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< prev - next > Energy Biogas KnO 100619_Biogas Digest vol 1 (Printable PDF)
Converting diesel engines:
Diesel engines are designed for continuous operation (10000 or more operating hours).
Basically, they are well-suited for conversion to biogas utilization according to either of two
In the dual fuel approach the diesel engine remains extensively unmodified, except for the
addition of a gas/air mixing chamber on the air-intake manifold (the air filter can be used as a
mixing chamber). The injected diesel fuel still ignites itself, while the amount injected is
automatically reduced by the speed governor, depending on how much biogas is injected
into the mixing chamber. The biogas supply is controlled by hand. The maximum biogas
intake must be kept below the point at which the engine begins to stutter. If that happens, the
governor gets too much biogas and has turned down the diesel intake to an extent that
ignition is no longer steady. Normally, 15-20% diesel is sufficient. As much as 80% of the
diesel fuel can thus be replaced by biogas. Any lower share of biogas can also be used,
since the governor automatically compensates with more diesel.
As a rule, dual-fuel diesels perform just as well as comparable engines operating on pure
diesel. As in normal diesel operation, the speed is controlled by an accelerator lever, and
load control is normally effected by hand, i.e. by adjusting the biogas valve (keeping in mind
the maximum acceptable biogas intake level). In case of frequent power changes at steady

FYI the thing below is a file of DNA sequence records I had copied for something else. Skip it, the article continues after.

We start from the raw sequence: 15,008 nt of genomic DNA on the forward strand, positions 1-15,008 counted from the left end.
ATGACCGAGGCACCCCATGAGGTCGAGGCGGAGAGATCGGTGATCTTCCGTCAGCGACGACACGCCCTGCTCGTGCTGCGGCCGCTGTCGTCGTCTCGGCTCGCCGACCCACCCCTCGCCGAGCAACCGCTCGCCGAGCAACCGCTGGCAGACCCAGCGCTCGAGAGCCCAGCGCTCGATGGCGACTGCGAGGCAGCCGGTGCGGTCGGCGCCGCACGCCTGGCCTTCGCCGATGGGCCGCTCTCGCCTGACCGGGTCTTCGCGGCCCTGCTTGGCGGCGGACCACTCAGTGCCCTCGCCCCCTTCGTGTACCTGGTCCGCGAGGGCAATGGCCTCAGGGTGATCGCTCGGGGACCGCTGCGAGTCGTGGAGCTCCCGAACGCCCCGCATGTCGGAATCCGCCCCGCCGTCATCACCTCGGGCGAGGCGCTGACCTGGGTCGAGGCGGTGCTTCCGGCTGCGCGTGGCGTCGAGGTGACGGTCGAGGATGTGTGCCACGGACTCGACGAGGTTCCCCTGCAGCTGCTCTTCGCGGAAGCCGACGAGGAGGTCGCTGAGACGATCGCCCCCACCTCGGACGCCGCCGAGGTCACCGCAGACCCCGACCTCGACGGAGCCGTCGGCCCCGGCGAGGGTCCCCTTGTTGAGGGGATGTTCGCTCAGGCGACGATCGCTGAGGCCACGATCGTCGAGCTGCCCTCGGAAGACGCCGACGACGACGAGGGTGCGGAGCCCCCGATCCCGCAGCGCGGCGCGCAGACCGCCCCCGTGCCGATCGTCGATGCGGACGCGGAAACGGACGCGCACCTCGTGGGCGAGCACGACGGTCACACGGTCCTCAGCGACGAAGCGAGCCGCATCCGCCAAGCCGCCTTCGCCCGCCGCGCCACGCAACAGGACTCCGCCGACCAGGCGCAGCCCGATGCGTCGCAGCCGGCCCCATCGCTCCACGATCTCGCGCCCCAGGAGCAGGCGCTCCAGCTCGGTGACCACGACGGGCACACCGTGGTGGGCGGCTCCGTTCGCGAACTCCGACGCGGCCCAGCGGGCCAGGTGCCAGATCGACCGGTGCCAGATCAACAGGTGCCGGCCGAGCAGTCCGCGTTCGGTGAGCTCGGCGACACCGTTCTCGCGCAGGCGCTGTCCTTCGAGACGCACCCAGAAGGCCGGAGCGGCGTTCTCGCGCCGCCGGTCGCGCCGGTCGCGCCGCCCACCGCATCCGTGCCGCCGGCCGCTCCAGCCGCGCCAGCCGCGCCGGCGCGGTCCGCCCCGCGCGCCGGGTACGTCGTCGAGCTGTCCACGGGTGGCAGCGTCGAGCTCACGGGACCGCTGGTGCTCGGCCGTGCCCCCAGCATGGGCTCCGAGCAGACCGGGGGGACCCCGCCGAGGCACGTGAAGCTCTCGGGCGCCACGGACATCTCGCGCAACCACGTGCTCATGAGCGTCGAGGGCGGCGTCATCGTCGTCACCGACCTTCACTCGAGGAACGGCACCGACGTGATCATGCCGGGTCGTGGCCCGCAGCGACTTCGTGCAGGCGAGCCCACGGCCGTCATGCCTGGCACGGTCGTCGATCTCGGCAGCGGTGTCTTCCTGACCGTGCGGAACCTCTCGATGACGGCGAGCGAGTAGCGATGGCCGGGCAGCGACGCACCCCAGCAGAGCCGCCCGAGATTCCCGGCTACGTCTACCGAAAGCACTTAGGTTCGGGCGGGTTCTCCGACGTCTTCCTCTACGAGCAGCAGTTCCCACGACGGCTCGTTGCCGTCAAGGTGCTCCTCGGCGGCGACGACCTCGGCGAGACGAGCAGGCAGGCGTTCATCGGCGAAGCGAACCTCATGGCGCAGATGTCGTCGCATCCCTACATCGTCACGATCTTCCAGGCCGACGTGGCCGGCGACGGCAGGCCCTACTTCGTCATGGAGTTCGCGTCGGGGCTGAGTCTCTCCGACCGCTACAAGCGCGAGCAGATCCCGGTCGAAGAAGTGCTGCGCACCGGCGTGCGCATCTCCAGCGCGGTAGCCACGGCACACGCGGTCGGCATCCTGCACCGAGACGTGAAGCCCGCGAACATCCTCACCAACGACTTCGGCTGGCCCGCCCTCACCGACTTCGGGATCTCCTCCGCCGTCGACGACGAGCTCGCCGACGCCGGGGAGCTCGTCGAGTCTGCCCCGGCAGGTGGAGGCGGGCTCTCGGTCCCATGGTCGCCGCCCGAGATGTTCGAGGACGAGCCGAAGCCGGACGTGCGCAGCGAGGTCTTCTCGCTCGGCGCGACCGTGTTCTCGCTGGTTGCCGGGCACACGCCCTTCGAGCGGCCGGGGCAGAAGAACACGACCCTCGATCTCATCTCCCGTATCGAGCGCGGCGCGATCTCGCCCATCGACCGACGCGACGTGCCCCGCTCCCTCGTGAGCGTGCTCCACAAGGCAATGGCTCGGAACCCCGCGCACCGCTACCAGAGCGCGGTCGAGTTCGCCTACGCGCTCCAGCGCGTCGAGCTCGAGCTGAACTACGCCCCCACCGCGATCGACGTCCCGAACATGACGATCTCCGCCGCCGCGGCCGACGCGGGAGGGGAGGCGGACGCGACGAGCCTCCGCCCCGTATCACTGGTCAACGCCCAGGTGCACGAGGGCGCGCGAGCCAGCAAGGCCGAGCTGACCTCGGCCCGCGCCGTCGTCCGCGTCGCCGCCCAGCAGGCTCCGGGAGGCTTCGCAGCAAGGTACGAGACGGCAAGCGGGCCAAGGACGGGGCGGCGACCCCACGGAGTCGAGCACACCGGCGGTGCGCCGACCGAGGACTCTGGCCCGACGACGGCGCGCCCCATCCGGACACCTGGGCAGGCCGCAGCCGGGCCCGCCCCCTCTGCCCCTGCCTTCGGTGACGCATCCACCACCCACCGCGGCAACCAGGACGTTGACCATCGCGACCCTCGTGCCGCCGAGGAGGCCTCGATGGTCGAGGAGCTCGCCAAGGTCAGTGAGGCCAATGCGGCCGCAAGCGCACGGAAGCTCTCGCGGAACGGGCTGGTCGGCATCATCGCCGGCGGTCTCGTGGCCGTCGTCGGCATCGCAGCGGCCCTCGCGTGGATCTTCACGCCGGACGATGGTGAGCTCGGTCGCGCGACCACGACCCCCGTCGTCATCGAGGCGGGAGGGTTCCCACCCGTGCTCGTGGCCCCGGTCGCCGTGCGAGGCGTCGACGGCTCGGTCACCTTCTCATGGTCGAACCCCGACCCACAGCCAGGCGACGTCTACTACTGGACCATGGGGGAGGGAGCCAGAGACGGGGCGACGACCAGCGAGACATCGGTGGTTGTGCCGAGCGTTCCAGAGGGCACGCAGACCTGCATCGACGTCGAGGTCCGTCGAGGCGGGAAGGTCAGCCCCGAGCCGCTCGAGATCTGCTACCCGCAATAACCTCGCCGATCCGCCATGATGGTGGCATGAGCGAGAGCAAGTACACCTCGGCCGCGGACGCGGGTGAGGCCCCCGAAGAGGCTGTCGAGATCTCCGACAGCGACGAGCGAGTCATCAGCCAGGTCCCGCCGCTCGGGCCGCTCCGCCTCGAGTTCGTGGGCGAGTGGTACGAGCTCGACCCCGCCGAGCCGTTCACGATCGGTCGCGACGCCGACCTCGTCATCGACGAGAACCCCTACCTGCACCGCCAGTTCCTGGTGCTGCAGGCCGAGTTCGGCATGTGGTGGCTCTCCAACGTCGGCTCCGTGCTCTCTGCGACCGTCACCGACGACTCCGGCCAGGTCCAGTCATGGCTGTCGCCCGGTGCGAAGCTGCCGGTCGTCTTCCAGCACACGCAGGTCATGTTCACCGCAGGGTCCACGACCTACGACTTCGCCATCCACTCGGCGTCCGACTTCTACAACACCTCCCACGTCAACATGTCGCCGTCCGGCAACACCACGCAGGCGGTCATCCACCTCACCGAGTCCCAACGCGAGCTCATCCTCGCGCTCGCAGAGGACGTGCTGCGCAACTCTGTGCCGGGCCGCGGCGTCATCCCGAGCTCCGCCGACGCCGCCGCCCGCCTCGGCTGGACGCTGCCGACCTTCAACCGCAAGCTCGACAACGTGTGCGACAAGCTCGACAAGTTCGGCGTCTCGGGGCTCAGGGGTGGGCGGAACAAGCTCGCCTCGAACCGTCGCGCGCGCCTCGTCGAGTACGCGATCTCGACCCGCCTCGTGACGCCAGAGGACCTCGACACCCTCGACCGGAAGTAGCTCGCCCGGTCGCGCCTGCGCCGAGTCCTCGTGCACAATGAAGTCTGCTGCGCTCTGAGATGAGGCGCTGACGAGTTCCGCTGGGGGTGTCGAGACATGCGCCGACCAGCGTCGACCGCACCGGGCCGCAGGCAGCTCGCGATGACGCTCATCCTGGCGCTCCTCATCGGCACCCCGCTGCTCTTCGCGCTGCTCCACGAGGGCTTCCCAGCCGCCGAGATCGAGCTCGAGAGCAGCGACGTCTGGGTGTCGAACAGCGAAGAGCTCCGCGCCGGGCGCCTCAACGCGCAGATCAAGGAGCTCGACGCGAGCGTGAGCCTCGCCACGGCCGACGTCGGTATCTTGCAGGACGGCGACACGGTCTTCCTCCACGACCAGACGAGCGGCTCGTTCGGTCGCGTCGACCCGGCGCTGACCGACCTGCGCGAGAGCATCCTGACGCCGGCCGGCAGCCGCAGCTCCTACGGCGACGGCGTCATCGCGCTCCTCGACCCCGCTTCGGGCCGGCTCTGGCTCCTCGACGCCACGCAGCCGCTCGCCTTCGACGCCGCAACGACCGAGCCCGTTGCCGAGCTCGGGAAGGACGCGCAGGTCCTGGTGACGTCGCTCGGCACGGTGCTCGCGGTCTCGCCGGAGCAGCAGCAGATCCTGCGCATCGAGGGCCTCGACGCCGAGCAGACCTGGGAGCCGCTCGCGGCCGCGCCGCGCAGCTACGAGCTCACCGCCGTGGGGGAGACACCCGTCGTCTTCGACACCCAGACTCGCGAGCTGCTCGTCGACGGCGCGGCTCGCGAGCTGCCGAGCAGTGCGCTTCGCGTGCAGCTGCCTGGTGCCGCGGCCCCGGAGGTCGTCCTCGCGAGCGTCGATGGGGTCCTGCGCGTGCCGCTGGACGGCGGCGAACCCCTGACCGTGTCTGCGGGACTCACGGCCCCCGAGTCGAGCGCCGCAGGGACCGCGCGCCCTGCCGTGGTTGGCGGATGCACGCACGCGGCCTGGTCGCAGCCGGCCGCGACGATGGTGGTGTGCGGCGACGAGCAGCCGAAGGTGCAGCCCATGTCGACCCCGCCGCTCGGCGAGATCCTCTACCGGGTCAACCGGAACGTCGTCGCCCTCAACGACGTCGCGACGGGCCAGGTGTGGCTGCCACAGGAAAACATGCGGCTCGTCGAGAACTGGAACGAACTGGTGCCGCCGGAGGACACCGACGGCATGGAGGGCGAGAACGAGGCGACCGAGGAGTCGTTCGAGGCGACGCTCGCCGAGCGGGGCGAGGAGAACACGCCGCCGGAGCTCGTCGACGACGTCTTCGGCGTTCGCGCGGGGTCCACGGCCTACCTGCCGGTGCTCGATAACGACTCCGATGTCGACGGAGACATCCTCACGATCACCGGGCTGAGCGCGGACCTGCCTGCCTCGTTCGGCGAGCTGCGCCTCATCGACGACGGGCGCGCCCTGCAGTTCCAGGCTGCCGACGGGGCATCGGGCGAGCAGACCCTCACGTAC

speed, the biogas intake should be somewhat reduced to let the governor decrease the
diesel intake without transgressing the minimum diesel intake. Thus, the speed is kept
constant, even in case of power fluctuations. Important: No diesel engine should be
subjected to air-side control.
While special T-pieces or mixing chambers with a volume of 50 to 100% of the engine
cylinder volume can serve as the diesel / biogas mixing chamber, a proper mixing chamber
offers the advantage of more thorough mixing.
To sum up, conversion according to the dual-fuel method is:
a quick & easy do-it-yourself technique;
able to accommodate an unsteady supply of biogas;
well-suited for steady operation, since a single manual adjustment will suffice and
requires a minimum share of diesel to ensure ignition
Conversion to Spark Ignition (Otto cycle) involves the following permanent modifications
at the engine:
removing the fuel-injection pump and nozzle
adding an ignition distributor and an ignition coil with power supply (battery or
installing spark plugs in place of the injection nozzles
adding a gas mixing valve or carburetor
adding a throttle control device
reducing the compression ratio (ratio of the maximum to the minimum volume of the
space enclosed by the piston) to E=11-12
observing the fact that, as a rule, engines with a pre-combustion or swirl chamber are
not suitable for such conversion.
Converting a diesel engine to a biogas-fueled spark-ignition engine is expensive and
complicated so that only pre-converted engines of that type should be procured.
Converting spark-ignition engines:
Converting a spark-ignition engine for biogas fueling requires replacement of the gasoline
carburettor with a mixing valve (pressure-controlled venturi type or with throttle). The spark-
ignition principle is retained, but should be advanced as necessary to account for slower
combustion (approx. 5°-10° crankshaft angle) and to avoid overheating of the exhaust valve
while precluding loss of energy due to still-combustible exhaust gases. The engine speed
should be limited to 3000 rpm for the same reason. As in the case of diesel-engine